Blue Cliff Records-84, Yuima's Law Gate To The One And Only

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Shunryu Suzuki Lecture from the April, 1965 Wind Bell

The Hekigan Roku, translated into English by R.D.M. Shaw under the title of The Blue Cliff Records, is a famous collection of 100 koan stories compiled by Setcho Juken (A.D. 980-1052), who added an "Appreciatory Word" to each one. A later Zen Master, Engo Kokugon (A.D. 1063-1135) added his "Introductory Word" as a kind of Preface to each Main Subject. The following is a translation and commentary of Main Subject No. 84 by Reverend Suzuki.


Checked by Gordon Geist using the Shaw translation Suzuki used- 1999

File name: 65-04-00: Blue Cliff Records-84, Yuima's Law Gate To The One And Only Wind Bell titles this "Model Subject No. 94 from The Blue Cliff Records...YUI-MA'S 'THE DOCTRINE OP ATTAINING NON-DUALITY'"; however it is No. 84. Removed duplicate paragraphs in footnote 2 - 2-28-2015 by DC. "(based on student notes)" I think I put that in there and now after having read over them think he was more involved in what went into the Wind Bell, even mentioned writing something for it. I think it's better not to have that note.11/10/14; #approximate-date, #no-audio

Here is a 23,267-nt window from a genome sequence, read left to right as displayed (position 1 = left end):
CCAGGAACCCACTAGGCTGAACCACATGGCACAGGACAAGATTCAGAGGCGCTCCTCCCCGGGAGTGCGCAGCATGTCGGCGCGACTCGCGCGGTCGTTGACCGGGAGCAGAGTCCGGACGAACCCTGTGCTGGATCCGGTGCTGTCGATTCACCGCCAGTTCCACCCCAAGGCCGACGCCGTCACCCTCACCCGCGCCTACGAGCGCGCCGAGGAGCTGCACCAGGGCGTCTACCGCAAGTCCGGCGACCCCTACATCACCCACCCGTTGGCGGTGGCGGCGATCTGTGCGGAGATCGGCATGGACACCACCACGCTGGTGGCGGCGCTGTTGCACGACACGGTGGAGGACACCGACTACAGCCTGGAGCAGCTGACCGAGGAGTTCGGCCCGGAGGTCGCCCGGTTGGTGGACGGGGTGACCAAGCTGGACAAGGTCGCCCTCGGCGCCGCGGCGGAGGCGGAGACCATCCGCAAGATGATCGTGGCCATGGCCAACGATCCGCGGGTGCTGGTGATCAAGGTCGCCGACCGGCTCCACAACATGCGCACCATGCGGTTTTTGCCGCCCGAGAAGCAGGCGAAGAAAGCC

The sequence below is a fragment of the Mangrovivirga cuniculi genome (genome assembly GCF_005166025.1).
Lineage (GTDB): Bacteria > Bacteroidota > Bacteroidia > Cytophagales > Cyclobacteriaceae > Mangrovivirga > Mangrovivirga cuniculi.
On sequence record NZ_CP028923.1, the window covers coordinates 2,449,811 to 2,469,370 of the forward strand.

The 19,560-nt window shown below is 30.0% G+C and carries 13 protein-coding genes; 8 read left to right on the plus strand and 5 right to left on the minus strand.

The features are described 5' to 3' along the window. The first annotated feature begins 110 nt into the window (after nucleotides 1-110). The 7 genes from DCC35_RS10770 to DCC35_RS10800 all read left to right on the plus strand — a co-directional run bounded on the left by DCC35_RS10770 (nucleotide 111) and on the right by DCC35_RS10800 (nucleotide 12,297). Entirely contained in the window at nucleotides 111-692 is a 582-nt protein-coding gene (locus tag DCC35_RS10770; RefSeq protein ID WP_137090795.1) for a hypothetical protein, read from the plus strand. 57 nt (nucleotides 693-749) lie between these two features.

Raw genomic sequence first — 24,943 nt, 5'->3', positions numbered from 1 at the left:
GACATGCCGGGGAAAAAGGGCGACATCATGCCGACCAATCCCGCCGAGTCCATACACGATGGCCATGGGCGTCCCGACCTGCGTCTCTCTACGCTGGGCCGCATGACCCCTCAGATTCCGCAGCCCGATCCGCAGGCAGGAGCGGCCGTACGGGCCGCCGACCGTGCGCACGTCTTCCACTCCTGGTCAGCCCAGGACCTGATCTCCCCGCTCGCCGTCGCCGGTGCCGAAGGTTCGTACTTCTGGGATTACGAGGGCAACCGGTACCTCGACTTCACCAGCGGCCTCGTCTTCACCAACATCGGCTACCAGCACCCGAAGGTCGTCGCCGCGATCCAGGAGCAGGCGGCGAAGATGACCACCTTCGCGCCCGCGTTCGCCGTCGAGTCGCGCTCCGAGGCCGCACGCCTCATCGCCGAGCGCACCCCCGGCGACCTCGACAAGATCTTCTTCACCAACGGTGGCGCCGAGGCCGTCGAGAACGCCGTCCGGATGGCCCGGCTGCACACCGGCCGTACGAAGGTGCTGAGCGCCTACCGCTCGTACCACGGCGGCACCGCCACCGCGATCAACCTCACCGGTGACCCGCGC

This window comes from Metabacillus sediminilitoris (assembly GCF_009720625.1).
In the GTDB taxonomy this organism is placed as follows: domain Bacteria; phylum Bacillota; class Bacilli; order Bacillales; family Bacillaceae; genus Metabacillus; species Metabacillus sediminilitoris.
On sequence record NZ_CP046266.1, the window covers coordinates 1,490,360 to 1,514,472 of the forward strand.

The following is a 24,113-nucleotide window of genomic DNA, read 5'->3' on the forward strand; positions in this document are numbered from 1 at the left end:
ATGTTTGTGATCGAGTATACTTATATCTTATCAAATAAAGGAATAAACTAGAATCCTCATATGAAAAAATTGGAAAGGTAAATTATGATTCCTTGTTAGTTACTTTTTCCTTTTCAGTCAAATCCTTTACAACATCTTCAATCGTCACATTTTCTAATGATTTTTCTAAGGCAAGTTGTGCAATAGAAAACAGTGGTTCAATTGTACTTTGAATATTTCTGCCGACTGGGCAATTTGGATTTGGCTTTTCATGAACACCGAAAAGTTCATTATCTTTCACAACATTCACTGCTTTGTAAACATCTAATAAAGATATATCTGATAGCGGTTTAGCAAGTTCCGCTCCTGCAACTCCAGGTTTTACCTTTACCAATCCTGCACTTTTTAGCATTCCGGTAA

This Model Subject is about the Yuimakyo (the Vimalakirti-nirdesa Sutra). This sutra is as famous as the Shomangyo (the Srimalasimhanada Sutra). Both sutras relate stories reputed to have taken place during the time of Sakyamuni Buddha, and both have great Mahayanistic spirit. The hero of the Yuimakyo, Yuima, was a "koji" (a householder or lay Buddhist), while the heroine of the Shomangyo was a daughter of King Hashinoku (prasenajit) and empress of a king in a neighboring country. She became an adherent of Buddhism and received "juki" (recognition as one who will achieve Buddhahood), and gave her people a sermon about Mahayana Buddhism in the presence of Buddha.
When Yuima was ill, Buddha told his disciples and Bodhisattvas to visit him in his sickbed, but no one could accept the order because they had had a bitter experience with the lay Buddhist before. And his illness was a very unusual one: he was suffering the suffering of all sentient beings.